When traditional lenders can’t provide investors solutions, private lenders have more room for negotiating and can come up with creative answers. For example, if a borrower owns a home with a lot of equity that they’re renting out, and they don’t have cash, we will be happy to put a mortgage on that existing property, pull out some cash, and put that towards a new home that they would like to purchase.
It’s these creative solutions that private lending does all the time.
Alternative Loan to Value
A private lender may lend a higher Loan to Value than a traditional bank.
Quick Loan Closing Time
Private lenders will typically respond to all loan inquiries within the same day.
Closing in two weeks, no problem.
This is precisely where private lending really shines over traditional bank lending. Most private lenders will provide short-term, bridge financing for Straight Acquisition, Acquisition/Rehab (fix & flip), Refinance, Cash-Out and Lines of Credit.
The flexibility and ability to close quickly can provide borrowers with a clear business advantage and afford them a competitive edge based on speed.
While a traditional loan can take up to ninety days to close, private lenders can often close a loan in as little as two weeks, or even a few days. This can give the borrower a greater sense of security early on in the loan process.
How do brokers make more money?
Some brokers like to have minimal involvement, while others like to have heavy involvement. The amount of compensation earned depends on the broker’s level of involvement and the loan scenario. It’s just that simple.
On the minimal side, maybe a broker’s business is booming and he/she doesn’t have time to deal with a private loan, then he/she would hand it off to the private lender. Once the deal is final and we close, we send the broker a point, and the check gets cut at closing.
If the broker wants to be actively involved in the private loan, and wants to control the deal, we will ask the broker to help collect documents and put the package together, and then split the points at closing.
All fees that are earned by the broker are disclosed on the commitment letter up front. Origination fees are charged up front, and private lenders split points with the mortgage broker.
Broker fees are memorialized on the HUD and a transaction-specific agreement is provided. There’s no ambiguity.
A check is sent directly to the broker at closing.
Basic Loan Qualifying Factor
Traditional rules apply in the world of private lending, and the common sense approach works every time when it comes to underwriting. It all comes down to income, credit, and equity. If they have two out of the three, then we’re going to do that deal. If the borrower only has one, then we’re going to have a problem.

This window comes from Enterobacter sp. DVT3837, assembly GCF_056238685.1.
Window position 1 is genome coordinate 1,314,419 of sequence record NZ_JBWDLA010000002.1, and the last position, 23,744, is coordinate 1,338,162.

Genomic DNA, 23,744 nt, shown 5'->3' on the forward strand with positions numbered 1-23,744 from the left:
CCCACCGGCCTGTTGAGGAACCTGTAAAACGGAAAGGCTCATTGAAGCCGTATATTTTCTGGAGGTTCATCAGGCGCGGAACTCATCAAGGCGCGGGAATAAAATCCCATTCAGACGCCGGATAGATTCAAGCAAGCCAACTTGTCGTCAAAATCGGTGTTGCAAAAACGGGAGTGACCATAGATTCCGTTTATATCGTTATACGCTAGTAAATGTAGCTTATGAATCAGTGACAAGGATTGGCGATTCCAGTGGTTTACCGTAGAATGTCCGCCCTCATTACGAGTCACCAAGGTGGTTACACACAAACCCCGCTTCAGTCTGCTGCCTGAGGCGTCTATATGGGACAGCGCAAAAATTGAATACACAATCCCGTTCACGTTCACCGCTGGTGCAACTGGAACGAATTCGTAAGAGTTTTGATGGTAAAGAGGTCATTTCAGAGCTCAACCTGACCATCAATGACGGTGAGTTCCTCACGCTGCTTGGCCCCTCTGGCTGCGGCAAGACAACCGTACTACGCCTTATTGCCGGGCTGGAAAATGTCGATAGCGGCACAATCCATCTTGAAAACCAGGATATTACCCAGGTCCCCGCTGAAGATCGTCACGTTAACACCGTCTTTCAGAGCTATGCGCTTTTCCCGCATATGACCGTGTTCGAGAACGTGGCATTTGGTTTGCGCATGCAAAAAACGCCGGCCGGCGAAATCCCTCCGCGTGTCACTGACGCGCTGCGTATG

Exit strategy is at the top. The first question is how will the borrower pay us back? Since most loans are only 12-18 months, exit strategy is key. We want to know how we’re going to get paid back.
Experience and background are fundamental. We like to know that the people we’re dealing with know what they are doing. As great as the HGTV shows are when it comes to fix and flip, it’s not the real world education that we’re looking for when it comes to making private loans.
Existing leases also help when qualifying a loan. This shows good solid income upfront, and typically comes to play when buying a multifamily home or small apartment complex.
Of course, cash reserves cure all problems. When a borrower with a poor credit rating comes to us after declaring bankruptcy, but has a great track record of fixing and flipping homes, and has $200K in cash, we’re going to make that loan.
Private loans are not for everyone, but can be a financial game-changer for those with poor credit or those who are self-employed. Mortgage brokers have a unique opportunity to grow and expand their own business through this creative funding source as well. Rather than disregard private lending as cumbersome or out of reach, brokers should embrace the chance to make money outside traditional forms of bank financing.
Jeffrey Tesch is Managing Director of RCN Capital LLC, a national, direct private lender. He is responsible for the day-to-day operations of RCN, including sales growth initiatives, underwriting review with compliance oversight and leadership of senior level strategic planning. Joining the Company in 2010, Tesch led efforts to develop a national brand in private lending with the best practices and transparent products for a diverse customer base. Since RCN’s inception, Jeff has personally underwritten over 1200 loans and overseen $250M+ in originations. Jeff’s previous real estate experience was as an investor in both commercial and residential properties, ranging from single family homes to commercial retail centers. Jeff currently serves as a member of the American Association of Private Lenders’ (AAPL) Ethics Advisory Committee.